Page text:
Monday, January 14, 2013

Superhero and Structure

Ronald Reagan as Superman
Much discussion has been had in politics lately about anarchy versus order, individuals versus the collective. Words like 'liberal' and 'conservative', 'socialism' and 'capitalism' are bandied about like so many clouds on a stormy day. Our political discourse seems divided into camps of one form or another, each convinced they have the right answers because of their own personal theories of government, politics, and social organization.

Discussions like this remind me vaguely of arguments about comic book heroes. Both require analysis of myths about where powers come from and how they are used. Neither is grounded in the reality we live. Comic book superheros and political theorists provide us with myths to help us imagine what could be, but should never be confused with what is.

Obama is the Anti-Christ
Imagine two young men in a comic book store arguing things like “Ayn Rand trumps Karl Marx, dude, she has creative people powers!” Or two grumpy old men in a diner debating if Superman could beat Batman in a tug of war. Those may be educational and entertaining, but they are no way to run a society.

These discussions may tell us more about ourselves than about how to make a more perfect union or cool super hero. Plato, the first great political philosopher,viewed society as a reflection of the man. That each man should strive to be good, just as each society should. Men learn and change, so should societies.

Sarah Palin as Wonder Woman
Governmental systems, political organization theory said a different way, are the means by which we design the process and procedures of a society. These structures are the rules and habits the people rely on to get along and get what they want. The needs, wants, resources, and tools available are different in each moment.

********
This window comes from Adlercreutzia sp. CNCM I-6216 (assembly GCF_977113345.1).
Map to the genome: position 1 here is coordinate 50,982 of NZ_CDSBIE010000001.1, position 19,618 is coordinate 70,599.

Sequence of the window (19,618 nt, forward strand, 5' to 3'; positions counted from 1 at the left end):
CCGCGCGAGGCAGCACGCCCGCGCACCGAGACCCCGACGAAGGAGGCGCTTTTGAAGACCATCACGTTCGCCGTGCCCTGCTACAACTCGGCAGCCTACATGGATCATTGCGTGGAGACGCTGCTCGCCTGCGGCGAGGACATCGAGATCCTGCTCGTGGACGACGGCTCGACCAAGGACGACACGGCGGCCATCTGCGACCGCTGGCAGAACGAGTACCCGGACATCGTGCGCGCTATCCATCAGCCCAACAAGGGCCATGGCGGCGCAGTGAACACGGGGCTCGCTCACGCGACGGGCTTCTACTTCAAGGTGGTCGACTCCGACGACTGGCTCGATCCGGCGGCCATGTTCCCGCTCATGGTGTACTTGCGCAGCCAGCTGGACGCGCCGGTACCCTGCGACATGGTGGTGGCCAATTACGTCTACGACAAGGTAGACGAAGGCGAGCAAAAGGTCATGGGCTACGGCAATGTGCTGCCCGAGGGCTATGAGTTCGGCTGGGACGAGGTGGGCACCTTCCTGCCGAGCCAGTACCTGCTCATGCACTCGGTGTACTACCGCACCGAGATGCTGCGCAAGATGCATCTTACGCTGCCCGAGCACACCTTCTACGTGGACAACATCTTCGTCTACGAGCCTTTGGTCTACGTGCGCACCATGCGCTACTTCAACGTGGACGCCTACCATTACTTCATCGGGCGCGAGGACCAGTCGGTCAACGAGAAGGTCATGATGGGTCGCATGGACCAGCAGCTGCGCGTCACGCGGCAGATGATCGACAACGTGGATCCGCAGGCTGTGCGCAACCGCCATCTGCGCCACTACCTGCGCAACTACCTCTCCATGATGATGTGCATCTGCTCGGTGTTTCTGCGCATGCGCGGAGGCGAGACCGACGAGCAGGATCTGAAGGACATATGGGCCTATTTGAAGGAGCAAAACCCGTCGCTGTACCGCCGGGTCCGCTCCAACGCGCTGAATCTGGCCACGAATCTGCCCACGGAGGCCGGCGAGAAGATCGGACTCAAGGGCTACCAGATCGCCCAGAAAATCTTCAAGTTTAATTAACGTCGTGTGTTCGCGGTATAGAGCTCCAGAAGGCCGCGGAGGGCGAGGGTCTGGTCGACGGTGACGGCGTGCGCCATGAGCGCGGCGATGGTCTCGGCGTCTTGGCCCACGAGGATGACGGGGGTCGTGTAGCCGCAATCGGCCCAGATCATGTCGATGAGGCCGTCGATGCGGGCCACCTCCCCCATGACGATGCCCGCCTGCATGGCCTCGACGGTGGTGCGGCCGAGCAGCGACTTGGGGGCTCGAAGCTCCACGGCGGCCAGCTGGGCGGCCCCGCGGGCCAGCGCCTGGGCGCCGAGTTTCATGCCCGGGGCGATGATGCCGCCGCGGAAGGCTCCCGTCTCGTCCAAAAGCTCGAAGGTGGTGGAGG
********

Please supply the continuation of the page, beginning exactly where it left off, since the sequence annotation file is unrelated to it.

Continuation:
Each local society in each time has different requirements. A desert society with great scarcity of resources will most probably need a different form of organization than a river plain society with abundant resources. A society at peace and a society at war will have unique needs.

Ayn Rand has the Right Stuff
The lines of 'anarchy' to 'order' and 'demos' to 'aristo' are not only effected by sustainability issues, but also by the dreams and ambitions of the cultures involved.

I see no historical evidence that any system of political organization that was stable over time. Even the most long lived (Rome or Chinese) societies undergo some pretty radical organizational changes in time.

Perhaps the best organization is that which is adaptable to its environment as a life form.

Even in my father's life time, my own country has morphed from a capitalism (pre-great depression) to a planned economy (world war 2) to various forms social distribution and capitalism (post world war 2). In addition the power structures have shifted from distributed to centralized and back several times. All this is done in a framework that allows power to move from one branch of government (judicial, executive, legislative) to another depending upon the needs of the moment.

I maintain it is not the specific form of government, rather its ability to to adapt that is the key to political success. This adaptability comes from the mechanical structure of its rules rather than its idealized form (anarchy, liberalism, democracy, etc.).

So Batman is not always going to beat Superman, Ayn Rand did not come up with the perfect economic system, Spiderman is not always nice, socialism is not always evil, the Hulk can be a jerk sometimes and free markets can wreck havoc if left unchecked.

Let's ask ourselves the mature question; “What is needed next for this situation at this time?”

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